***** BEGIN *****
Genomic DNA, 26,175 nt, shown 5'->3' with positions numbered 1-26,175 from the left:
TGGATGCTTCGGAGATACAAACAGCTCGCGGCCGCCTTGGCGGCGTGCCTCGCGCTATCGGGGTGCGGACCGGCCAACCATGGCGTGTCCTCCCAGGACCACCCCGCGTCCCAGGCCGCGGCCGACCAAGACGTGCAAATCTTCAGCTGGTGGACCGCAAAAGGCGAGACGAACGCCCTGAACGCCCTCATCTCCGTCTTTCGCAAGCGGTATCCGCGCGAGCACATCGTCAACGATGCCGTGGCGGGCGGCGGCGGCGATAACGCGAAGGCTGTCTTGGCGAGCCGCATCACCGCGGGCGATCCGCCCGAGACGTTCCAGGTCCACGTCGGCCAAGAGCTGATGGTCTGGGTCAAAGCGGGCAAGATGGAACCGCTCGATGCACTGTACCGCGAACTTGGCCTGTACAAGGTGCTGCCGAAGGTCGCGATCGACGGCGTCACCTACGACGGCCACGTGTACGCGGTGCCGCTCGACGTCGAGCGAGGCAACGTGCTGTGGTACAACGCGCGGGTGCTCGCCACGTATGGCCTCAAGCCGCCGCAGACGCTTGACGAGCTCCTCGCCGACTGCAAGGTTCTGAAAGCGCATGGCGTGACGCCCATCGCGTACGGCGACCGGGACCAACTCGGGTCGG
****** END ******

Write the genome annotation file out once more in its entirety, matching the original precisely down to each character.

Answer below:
Genomic DNA, 26,175 nt, shown 5'->3' with positions numbered 1-26,175 from the left:
TGGATGCTTCGGAGATACAAACAGCTCGCGGCCGCCTTGGCGGCGTGCCTCGCGCTATCGGGGTGCGGACCGGCCAACCATGGCGTGTCCTCCCAGGACCACCCCGCGTCCCAGGCCGCGGCCGACCAAGACGTGCAAATCTTCAGCTGGTGGACCGCAAAAGGCGAGACGAACGCCCTGAACGCCCTCATCTCCGTCTTTCGCAAGCGGTATCCGCGCGAGCACATCGTCAACGATGCCGTGGCGGGCGGCGGCGGCGATAACGCGAAGGCTGTCTTGGCGAGCCGCATCACCGCGGGCGATCCGCCCGAGACGTTCCAGGTCCACGTCGGCCAAGAGCTGATGGTCTGGGTCAAAGCGGGCAAGATGGAACCGCTCGATGCACTGTACCGCGAACTTGGCCTGTACAAGGTGCTGCCGAAGGTCGCGATCGACGGCGTCACCTACGACGGCCACGTGTACGCGGTGCCGCTCGACGTCGAGCGAGGCAACGTGCTGTGGTACAACGCGCGGGTGCTCGCCACGTATGGCCTCAAGCCGCCGCAGACGCTTGACGAGCTCCTCGCCGACTGCAAGGTTCTGAAAGCGCATGGCGTGACGCCCATCGCGTACGGCGACCGGGACCAACTCGGGTCGG